Since this website started in 2010, the issue of nuclear waste disposal has never been far from the local media headlines. It goes back much farther than this, of course, in fact back to the 1950s when the Sellafield site in Cumbria (then in Cumberland) was called Windscale and became home to the UK’s first nuclear power plant, Calder Hall. Somewhat surprisingly, it took some time after this for finding a long-term solution to the disposal of nuclear waste to be recognised as a pressing problem. It is even more important now that the UK has decided to proceed with the construction of new nuclear power plants.
For some years, it has been government policy that the best option for at least the high-level nuclear waste is storage underground in a so-called geological disposal facility (GDF). The search for a suitable location for a GDF began in 2008 in the “Managing radioactive waste safely (MRWS)” programme. At that time, Allerdale and Copeland Boroughs were the only areas in the UK that volunteered to look into the possibility of locating a GDF in their areas. In January 2013, Allerdale and Copeland Borough Councils voted to continue with the next stage of the MRWS process, but Cumbria County Council voted against proceeding further down this path. This meant that the MRWS process in West Cumbria was terminated. As there were no other volunteer areas, this decision sent the UK government back to the drawing board to develop a new system for finding a location for the GDF.
The new process is being managed by Radioactive Waste Management (RWM), a subsidiary of the Nuclear Decommissioning Authority. You can find more information on how this new approach works here. In summary, the first stage is working with communities to identify potentially-suitable sites. Although the details have changed, government policy remains what it was in the MRWS process in that the overall process can only start if a local community (which can be just one person) proposes an area for consideration. This initiates an assessment process which is described further in this document. A key element in the selection process has always been the geological suitability of the proposed site. The new selection process (see more info here) represents an improvement on the MRWS process in that basic geological data has been provided for all areas of England, Cumbria being covered in sub-area 5 of the Northern Region (see here).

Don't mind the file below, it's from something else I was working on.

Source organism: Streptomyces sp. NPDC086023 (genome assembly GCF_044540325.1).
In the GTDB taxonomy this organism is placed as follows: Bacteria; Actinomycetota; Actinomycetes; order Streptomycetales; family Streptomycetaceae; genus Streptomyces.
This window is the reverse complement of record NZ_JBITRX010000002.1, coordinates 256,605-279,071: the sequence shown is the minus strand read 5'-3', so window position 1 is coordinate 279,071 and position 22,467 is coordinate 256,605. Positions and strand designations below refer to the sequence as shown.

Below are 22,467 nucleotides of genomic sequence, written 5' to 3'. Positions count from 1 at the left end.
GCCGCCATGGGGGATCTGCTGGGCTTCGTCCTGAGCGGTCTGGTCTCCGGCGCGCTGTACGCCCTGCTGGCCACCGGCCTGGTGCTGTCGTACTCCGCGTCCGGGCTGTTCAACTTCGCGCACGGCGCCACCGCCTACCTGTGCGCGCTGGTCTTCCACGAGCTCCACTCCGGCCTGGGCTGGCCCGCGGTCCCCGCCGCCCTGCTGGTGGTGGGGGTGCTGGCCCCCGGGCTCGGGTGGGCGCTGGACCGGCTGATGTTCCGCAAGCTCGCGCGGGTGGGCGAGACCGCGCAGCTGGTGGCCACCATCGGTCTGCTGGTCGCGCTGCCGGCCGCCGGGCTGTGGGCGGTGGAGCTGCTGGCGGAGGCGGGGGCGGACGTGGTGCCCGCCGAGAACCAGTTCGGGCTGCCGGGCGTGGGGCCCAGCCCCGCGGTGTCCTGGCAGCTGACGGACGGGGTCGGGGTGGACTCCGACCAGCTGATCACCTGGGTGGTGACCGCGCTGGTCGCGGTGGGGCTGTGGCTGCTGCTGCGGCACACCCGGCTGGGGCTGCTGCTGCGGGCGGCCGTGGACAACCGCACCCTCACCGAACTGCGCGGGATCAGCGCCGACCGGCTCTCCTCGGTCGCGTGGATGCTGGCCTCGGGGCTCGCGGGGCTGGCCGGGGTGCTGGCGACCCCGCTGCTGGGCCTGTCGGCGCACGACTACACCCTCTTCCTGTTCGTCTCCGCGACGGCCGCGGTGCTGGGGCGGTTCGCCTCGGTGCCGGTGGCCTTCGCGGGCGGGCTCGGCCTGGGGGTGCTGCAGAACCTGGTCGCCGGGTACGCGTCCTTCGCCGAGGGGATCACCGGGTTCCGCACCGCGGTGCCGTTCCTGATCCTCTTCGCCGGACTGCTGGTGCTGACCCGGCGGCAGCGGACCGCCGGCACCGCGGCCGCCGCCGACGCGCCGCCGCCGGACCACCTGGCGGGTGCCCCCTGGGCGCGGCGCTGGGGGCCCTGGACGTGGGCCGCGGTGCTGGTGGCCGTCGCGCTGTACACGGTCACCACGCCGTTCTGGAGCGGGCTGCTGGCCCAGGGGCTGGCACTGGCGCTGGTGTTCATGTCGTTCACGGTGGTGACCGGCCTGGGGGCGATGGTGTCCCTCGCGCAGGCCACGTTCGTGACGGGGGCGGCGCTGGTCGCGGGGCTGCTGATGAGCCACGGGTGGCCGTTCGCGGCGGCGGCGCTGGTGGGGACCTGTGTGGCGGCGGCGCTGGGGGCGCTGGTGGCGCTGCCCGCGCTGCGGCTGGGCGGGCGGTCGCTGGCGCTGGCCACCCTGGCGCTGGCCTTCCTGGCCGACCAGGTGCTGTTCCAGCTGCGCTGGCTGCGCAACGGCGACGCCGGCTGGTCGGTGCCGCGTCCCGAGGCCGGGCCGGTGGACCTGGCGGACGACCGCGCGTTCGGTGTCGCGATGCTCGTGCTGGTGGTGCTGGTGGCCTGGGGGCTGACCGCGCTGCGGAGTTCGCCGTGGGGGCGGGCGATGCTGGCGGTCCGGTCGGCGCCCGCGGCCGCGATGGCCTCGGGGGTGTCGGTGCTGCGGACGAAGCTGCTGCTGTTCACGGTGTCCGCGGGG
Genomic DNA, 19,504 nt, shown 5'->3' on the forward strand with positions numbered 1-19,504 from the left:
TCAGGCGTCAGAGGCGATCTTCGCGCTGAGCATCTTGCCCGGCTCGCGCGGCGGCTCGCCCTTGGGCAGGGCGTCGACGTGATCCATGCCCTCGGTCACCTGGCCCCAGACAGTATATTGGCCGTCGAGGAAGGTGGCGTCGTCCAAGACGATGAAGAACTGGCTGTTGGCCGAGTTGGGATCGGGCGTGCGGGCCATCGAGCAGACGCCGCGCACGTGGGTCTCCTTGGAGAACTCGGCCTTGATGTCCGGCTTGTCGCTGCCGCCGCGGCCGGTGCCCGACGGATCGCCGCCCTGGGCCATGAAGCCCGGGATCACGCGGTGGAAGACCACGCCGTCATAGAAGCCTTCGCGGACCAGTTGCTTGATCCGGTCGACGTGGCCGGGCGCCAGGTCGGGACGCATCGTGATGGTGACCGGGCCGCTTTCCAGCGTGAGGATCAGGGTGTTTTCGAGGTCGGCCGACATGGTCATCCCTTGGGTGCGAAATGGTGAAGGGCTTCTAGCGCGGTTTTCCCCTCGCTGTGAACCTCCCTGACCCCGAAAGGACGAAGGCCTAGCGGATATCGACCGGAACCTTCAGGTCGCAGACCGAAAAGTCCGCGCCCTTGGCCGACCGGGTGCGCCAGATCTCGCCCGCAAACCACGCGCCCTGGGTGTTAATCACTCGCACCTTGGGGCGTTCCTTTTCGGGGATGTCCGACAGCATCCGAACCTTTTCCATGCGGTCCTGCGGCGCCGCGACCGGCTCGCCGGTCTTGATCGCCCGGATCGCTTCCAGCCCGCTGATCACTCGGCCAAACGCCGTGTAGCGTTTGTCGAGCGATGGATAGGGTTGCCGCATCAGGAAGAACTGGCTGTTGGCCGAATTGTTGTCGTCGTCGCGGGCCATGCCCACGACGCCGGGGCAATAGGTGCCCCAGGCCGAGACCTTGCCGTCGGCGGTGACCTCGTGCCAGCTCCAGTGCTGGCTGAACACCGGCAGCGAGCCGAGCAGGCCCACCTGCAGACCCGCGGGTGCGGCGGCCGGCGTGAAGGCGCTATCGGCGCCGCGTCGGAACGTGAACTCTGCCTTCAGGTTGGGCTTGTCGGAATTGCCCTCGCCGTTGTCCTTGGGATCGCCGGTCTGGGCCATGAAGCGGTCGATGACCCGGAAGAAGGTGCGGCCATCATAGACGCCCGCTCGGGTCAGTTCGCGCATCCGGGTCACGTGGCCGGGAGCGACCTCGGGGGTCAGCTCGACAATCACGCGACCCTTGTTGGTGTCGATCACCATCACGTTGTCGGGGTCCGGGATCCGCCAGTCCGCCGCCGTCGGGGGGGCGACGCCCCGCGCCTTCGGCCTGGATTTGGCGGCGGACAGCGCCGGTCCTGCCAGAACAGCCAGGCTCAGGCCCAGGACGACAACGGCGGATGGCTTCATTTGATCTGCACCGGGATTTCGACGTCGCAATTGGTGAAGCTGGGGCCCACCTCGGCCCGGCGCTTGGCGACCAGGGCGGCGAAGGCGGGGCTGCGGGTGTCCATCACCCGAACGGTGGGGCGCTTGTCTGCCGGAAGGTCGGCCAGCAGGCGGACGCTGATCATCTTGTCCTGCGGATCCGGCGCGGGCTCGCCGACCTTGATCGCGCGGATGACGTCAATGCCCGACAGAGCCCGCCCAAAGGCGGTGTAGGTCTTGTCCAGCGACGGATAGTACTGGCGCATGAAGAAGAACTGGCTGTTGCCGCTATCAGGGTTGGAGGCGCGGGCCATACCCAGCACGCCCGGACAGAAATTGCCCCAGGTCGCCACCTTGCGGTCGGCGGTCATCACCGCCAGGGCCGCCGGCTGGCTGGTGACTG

During the MRWS process, there was considerable opposition, mainly on the grounds of unsuitable geology, to the implementation of a GDF in Cumbria and this led to the formation of a number of campaigning groups. Perhaps the most prominent is the Cumbria Trust, which collates information and comments on the ongoing selection process. Much useful technical information on the history of this saga (going back to the origins in the 1980s and through the NIREX investigation of the 1990s) has been provided by two eminent geologists – David Smythe and Stuart Haszeldine.
This update is timely as Copeland Borough Council agreed in July 2020 to open discussions with RWM about siting a GDF within its area. Importantly however, the council has stated that such a plant should not be built within the Lake District National Park, but the exploration area includes the in-shore area up to 22km off the coast. In response to a question (from me by email), RWM has stated that “RWM is currently talking with multiple interested parties throughout England as they consider whether or not a GDF could be right for them and their communities”. The names of individual interested parties are confidential until such time that official working groups are formed. It will be interesting to see what develops.
As we are now in a more active phase, I will endeavour to keep this page up-to-date via the comments section below as events unfold.
Leslie Webb, August 2020.